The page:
# Random Effects

The random effects estimator treats the individual differences as being randomly assigned to the individuals. Rather than estimate them as parameters as we did in the fixed effects model, here they are incorporated into the model’s error, which in a panel will have a specific structure. The ви term in equation 15.3 is modeled:

віі = ві + Ui (15.5)

where the Ui are random individual differences that are the same in each time period.

Vit = ві + в2Х2 it + взхзи + (eit + Ui)

= ві + в2Х2 it + взХз it + Vit

where the combined error is

vit — ui + eit

the key property of the new error term is that it is homoskedastic

o — var (vit) — var (ui + eit) — oU + ol

and serially correlated. For individual i, that covariance among his errors is

cov (Vit, Vis) — oU

for i — s. The covariance between any two individuals is zero. One of the key advantages of the random effects model is that parameters on time invariant regressors can be estimated. That means that coefficients on black and educ can be estimated. Not so with fixed effects.

The parameter estimates are actually obtained through feasible generalized least squares. Equation 15.8 contains two parameters that describe the variances and covariances in the model. These are estimated and used to perform FGLS. The process is described in some detail in POE4 and will not be discussed in much detail here. However, when gretl estimates the model as specified, it refers to the results as ‘GLS’.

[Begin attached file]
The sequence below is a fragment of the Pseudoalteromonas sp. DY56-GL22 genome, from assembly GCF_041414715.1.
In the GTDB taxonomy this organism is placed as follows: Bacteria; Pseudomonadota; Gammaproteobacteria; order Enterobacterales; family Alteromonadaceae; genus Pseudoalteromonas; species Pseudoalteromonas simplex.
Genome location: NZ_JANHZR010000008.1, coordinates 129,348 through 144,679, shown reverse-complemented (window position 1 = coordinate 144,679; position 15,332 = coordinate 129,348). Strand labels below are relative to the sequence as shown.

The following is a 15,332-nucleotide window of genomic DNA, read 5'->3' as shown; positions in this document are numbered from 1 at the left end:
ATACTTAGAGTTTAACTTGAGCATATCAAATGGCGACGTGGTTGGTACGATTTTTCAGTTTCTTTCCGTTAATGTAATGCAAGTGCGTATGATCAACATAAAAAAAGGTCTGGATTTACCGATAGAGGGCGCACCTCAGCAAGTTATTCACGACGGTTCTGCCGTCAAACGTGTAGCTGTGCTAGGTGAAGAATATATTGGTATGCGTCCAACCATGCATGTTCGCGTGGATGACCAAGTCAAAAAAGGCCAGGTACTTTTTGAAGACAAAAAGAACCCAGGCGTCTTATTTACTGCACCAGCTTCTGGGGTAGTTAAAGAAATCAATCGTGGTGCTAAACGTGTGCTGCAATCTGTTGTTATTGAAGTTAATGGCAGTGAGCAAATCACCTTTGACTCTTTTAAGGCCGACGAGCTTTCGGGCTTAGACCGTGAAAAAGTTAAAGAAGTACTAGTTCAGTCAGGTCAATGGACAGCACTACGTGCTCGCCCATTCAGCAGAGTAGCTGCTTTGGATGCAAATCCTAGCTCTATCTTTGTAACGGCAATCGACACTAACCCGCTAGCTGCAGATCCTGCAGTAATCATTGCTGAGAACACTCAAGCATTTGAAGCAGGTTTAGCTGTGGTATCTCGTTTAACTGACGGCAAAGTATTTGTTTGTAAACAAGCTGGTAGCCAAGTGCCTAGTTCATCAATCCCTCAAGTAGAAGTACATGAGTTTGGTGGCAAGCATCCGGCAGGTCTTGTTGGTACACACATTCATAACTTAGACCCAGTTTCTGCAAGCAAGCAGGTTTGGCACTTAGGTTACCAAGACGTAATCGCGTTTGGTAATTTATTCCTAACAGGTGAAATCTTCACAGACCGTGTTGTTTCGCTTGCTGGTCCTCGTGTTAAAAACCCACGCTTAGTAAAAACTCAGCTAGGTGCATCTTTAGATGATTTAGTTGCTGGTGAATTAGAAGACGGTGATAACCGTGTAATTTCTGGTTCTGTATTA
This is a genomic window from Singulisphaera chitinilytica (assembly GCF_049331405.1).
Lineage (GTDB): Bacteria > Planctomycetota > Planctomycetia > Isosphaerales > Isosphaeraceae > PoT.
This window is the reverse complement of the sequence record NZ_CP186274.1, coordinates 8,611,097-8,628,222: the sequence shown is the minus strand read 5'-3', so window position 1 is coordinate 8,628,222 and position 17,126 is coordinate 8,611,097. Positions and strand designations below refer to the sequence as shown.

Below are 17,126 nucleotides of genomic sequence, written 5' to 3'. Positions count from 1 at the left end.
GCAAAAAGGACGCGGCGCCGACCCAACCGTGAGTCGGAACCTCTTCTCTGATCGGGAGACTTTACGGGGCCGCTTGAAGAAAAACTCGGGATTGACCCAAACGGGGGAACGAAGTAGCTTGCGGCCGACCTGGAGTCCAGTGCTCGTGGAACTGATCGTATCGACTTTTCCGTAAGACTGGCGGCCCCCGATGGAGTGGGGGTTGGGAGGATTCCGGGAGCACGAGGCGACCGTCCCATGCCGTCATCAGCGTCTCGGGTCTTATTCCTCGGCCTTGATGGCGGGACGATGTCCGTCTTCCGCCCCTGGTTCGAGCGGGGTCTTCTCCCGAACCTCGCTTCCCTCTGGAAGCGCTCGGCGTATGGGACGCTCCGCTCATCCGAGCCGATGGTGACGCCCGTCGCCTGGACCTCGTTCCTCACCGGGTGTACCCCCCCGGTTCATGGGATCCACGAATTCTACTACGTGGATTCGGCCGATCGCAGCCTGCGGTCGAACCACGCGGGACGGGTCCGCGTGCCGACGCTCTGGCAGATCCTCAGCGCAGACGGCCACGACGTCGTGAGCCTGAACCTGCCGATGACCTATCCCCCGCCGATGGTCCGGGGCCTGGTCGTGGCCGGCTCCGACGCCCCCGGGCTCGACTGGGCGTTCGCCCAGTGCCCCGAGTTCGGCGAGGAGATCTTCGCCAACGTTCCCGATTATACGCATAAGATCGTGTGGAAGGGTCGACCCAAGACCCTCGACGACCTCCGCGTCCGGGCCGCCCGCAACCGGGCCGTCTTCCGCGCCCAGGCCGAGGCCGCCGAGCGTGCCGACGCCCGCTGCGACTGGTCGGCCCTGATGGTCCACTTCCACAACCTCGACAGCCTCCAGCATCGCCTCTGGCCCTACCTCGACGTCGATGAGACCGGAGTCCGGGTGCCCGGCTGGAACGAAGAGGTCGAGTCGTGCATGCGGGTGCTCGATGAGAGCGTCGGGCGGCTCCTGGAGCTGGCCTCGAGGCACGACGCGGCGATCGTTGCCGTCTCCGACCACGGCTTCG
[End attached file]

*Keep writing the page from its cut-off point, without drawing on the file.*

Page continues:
The transformation that is used on the variables of the model is sometimes referred to as quasi-demeaning. It is based on the computation of

This parameter 9 is estimated from the data and the transformation are

Vit — Vit – 9vi, xit — 1 – 9, x*2it — xnt – 9хц, xit — X3it – 9хзі (15.10)

The bars over the variables indicate means for the ith individual taken over the available time periods. Gretl estimates 9 and the variances. In the wage equation the estimate of o^, oU and 9 are, respectively:

These match the ones in POE4 exactly.

If the random individual effects are correlated with regressors, then the random effects estimator will not be consistent. A statistical test of this proposition should be done whenever this estimator is used in order to reduce the chance of model misspecification.

To estimate the parameters of this model in gretl is easy. Simply specify the model you want to estimate and choose the random effects option.

1 open "@gretldirdatapoenls_panel. gdt"

2 setobs id year —panel-vars

3 list x1 = educ exper exper2 tenure tenure2 union black south

4 panel lwage x1 —random-effects

The results from FGLS estimation of the random effects model are shown in Table 15.3.

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